US Evangelicals face European-style persecution, says professor

(Photo: Reuters / Eduardo Munoz)Frank Simmonds, of the Bay Ridge neighborhood of Brooklyn, carries a cross on the Brooklyn Bridge during the 18th annual 'Way of the Cross Over the Brooklyn Bridge Ceremony' in New York City March 29, 2013. The ceremony, hosted yearly on the Christian holy day of Good Friday, includes walking from St. James Cathedral, over the Brooklyn Bridge to St. Peter's Church, in Manhattan. The event attracts approximately 2,000 people each year.

A professor at an American evangelical university says that European public opinion, which he says views fundamentalism as the source of terrorism and sees evangelical opposition to homosexuality as bigotry, will take hold in the United States.

The will marginalize and stereotype Christians, said Dr. David Cashin, a professor of intercultural studies at Columbia International University (CIU) in South Carolina.

He said that "in the area of social trends, the United States tends to follow Europe's lead, with perhaps a 10 to 20 year delay."

He called terrorism "the Hammer" and homosexuality "the Anvil" and said Christians in America will be caught between them, as they are now in Europe.

(Columbia International University)Dr. David Cashin, a professor of intercultural studies at Columbia International University in South Carolina, says negative European attitudes toward evangelical Christians are on their way to the United States.

Cashin wrote his opinion in the spring issue of the CIU publication Connection.

"What I call the Hammer and the Anvil, identify two social trends that have strongly marginalized and stereotyped Christianity in European public opinion and are likely to do the same in America," he said.

"In European media, evangelicals (fundamentalists) are considered potentially no different than terrorists," Cashin said. "This explains the assiduous search of journalists for 'Christian' terrorists."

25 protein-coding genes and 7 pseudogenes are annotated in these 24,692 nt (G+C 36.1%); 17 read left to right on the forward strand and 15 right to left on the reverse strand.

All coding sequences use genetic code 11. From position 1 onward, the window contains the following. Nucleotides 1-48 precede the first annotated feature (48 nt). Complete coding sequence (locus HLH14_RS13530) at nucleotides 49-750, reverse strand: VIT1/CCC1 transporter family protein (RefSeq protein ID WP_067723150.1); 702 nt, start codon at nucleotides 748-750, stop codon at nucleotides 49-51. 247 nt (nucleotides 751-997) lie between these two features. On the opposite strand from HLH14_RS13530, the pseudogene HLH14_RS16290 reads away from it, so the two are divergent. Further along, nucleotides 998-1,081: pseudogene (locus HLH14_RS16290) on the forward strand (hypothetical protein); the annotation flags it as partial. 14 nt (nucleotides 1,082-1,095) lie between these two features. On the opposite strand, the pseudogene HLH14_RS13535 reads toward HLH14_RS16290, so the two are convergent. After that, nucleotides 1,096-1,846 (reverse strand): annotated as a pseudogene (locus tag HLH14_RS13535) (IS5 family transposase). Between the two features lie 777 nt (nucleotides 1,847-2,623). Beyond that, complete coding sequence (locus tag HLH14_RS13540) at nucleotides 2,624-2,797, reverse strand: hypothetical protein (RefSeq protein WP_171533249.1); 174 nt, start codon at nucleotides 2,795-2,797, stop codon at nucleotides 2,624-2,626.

He said that there have been numerous articles in Europe which identified Anders Breivik, the Norwegian mass murderer, as a Christian, despite evidence to the contrary.

"One might even say that Christianity is blamed for Islamic terrorism, not as causing it, but because the belief structures are superficially similar, thus, they might be capable of the same things," he said.

Cashin quoted Christian thinker Donald Hank in describing European public opinion in regards to faith. Hanks wrote, "The clear implication is that deeply held faith is dangerous."

Christians are also thought of as intolerant in Europe if they express misgivings about homosexuality, said Cashin.

"A self-identified Christian in Europe will be asked first,' What do you think of homosexuality?'. If the Christian says anything other than total acceptance and 'celebration' of the lifestyle, he or she is immediately branded a bigot," he said.

Cashin believes that the increasingly negative views in Europe toward Christianity, as noted by a Pew Foundation public opinion poll, are the results of the two trends.

"Spain, for instance went from a10 percent negative view of Christians to a 25 percent rate in three years," he said. "The rise seems to have corresponded to the introduction of homosexual marriage in Spain."

In response to what he sees as the coming marginalization and stereotyping of evangelicals in the U.S., Cashin said that biblically-minded Christians should keep their focus on Jesus.

"The main thing is Jesus," he said.

Cashin also advised Christians, when called upon to answer questions about homosexuality and terrorism, to speak the truth "as it is stated in Scripture."

"We don't demonize, nor do we stereotype, but we speak the truth," he said.

His final piece of advice was for believers to recognize and submit to the sovereignty of God.

"We are not in control of this culture; we never were and we never will be," said Cashin.

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